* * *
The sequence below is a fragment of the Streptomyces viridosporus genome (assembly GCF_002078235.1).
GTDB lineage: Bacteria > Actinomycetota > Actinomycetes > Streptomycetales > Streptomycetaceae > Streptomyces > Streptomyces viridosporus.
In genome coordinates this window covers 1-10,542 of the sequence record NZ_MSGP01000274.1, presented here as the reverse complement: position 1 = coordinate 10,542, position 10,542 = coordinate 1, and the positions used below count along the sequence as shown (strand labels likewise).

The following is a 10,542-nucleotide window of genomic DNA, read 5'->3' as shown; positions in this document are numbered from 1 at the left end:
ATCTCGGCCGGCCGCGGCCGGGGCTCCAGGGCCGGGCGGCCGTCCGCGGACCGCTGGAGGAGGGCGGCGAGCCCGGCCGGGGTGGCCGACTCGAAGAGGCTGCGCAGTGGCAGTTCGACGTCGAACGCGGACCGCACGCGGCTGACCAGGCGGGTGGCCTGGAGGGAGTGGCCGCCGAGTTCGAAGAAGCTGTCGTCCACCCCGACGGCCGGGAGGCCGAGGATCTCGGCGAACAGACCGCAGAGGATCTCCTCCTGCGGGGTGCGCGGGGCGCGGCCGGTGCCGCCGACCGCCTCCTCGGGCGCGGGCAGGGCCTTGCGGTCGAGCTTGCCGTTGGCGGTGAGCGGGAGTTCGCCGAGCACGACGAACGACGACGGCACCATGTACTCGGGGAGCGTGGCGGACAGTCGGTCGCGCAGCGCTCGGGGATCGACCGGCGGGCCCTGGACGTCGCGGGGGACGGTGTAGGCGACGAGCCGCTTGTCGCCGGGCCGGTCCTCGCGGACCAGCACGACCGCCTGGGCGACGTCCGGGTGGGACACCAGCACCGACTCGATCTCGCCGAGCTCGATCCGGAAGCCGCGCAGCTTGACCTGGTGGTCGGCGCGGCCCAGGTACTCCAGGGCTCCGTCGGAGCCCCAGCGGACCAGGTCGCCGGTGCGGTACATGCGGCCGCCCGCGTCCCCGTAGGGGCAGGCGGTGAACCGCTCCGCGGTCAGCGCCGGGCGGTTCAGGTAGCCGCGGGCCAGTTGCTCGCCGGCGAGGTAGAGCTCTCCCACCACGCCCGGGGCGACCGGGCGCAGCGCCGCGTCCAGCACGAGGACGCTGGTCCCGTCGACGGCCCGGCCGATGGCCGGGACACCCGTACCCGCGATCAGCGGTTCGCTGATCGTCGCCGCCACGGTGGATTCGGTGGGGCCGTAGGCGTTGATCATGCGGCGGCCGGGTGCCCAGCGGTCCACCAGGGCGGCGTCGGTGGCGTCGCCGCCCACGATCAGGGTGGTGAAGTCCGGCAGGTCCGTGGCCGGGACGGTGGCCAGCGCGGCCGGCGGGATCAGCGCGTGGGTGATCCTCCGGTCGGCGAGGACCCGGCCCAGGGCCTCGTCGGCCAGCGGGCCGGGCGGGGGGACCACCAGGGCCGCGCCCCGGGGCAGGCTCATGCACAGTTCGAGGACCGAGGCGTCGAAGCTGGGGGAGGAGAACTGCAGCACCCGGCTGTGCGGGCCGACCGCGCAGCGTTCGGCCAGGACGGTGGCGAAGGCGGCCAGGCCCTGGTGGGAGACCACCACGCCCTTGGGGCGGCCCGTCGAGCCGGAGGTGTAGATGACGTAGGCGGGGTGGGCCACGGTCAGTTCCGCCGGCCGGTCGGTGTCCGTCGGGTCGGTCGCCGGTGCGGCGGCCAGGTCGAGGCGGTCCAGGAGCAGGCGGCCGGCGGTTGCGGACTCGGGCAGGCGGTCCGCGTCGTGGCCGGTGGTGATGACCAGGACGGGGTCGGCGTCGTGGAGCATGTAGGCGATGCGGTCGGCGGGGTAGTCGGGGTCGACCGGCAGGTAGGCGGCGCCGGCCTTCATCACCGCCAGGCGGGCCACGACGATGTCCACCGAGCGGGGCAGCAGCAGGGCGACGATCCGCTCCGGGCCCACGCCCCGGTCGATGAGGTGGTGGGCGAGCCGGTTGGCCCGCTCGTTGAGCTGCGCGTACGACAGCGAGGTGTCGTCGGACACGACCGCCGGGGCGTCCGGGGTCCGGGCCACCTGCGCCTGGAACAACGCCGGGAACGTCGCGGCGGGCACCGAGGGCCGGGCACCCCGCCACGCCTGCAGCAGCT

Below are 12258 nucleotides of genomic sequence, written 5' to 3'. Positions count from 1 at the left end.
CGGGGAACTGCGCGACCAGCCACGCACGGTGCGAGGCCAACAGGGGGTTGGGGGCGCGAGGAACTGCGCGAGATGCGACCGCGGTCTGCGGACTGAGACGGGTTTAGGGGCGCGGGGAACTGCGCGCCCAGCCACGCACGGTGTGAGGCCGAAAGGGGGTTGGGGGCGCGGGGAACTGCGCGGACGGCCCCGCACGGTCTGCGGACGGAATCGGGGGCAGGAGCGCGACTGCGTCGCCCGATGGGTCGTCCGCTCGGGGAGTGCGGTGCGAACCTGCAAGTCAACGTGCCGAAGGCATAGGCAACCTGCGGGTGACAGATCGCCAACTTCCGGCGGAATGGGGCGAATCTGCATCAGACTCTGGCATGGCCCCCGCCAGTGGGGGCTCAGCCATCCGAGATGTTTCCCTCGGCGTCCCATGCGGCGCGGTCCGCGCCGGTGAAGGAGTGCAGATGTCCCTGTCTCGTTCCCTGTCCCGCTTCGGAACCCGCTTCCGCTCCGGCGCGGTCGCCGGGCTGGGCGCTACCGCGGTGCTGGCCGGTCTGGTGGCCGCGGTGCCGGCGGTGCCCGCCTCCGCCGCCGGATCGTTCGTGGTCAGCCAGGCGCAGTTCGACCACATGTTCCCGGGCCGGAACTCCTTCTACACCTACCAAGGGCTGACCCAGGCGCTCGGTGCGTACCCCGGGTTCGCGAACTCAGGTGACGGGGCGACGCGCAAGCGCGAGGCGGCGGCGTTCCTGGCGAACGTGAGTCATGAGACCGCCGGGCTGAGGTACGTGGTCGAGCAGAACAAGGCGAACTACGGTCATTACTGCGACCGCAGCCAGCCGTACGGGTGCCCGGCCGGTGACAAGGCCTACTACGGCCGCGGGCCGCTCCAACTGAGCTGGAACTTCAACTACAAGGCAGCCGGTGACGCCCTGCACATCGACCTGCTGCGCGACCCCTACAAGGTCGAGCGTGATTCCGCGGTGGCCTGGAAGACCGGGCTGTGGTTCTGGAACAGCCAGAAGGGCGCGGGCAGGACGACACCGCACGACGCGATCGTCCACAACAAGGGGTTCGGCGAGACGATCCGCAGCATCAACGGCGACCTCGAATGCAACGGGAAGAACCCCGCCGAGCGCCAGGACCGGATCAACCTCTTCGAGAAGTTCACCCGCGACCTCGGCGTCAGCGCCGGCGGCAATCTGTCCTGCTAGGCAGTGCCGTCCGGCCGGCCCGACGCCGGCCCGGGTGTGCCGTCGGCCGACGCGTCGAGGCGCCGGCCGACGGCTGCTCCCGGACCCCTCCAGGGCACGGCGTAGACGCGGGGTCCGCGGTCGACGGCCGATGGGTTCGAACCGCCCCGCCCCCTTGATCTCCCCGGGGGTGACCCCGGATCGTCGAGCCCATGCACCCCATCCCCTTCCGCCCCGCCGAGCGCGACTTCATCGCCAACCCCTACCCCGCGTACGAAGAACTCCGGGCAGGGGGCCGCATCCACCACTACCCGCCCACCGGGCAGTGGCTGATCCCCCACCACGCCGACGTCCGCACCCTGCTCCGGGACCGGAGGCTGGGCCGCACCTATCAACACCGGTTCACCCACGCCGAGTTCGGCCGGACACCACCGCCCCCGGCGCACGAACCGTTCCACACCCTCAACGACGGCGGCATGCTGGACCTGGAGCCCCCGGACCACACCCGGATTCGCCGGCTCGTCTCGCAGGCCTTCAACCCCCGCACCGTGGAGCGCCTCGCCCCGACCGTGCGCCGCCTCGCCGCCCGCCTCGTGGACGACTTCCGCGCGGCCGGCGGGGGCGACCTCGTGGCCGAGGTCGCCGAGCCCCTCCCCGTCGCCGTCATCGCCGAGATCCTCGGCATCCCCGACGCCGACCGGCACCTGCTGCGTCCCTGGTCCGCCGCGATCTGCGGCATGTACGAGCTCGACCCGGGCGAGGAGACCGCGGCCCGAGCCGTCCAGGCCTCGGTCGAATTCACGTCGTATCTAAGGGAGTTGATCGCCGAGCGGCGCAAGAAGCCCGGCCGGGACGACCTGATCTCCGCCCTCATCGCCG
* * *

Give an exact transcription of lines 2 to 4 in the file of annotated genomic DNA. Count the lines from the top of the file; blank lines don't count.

GTDB lineage: Bacteria > Actinomycetota > Actinomycetes > Streptomycetales > Streptomycetaceae > Streptomyces > Streptomyces viridosporus.
In genome coordinates this window covers 1-10,542 of the sequence record NZ_MSGP01000274.1, presented here as the reverse complement: position 1 = coordinate 10,542, position 10,542 = coordinate 1, and the positions used below count along the sequence as shown (strand labels likewise).

The following is a 10,542-nucleotide window of genomic DNA, read 5'->3' as shown; positions in this document are numbered from 1 at the left end: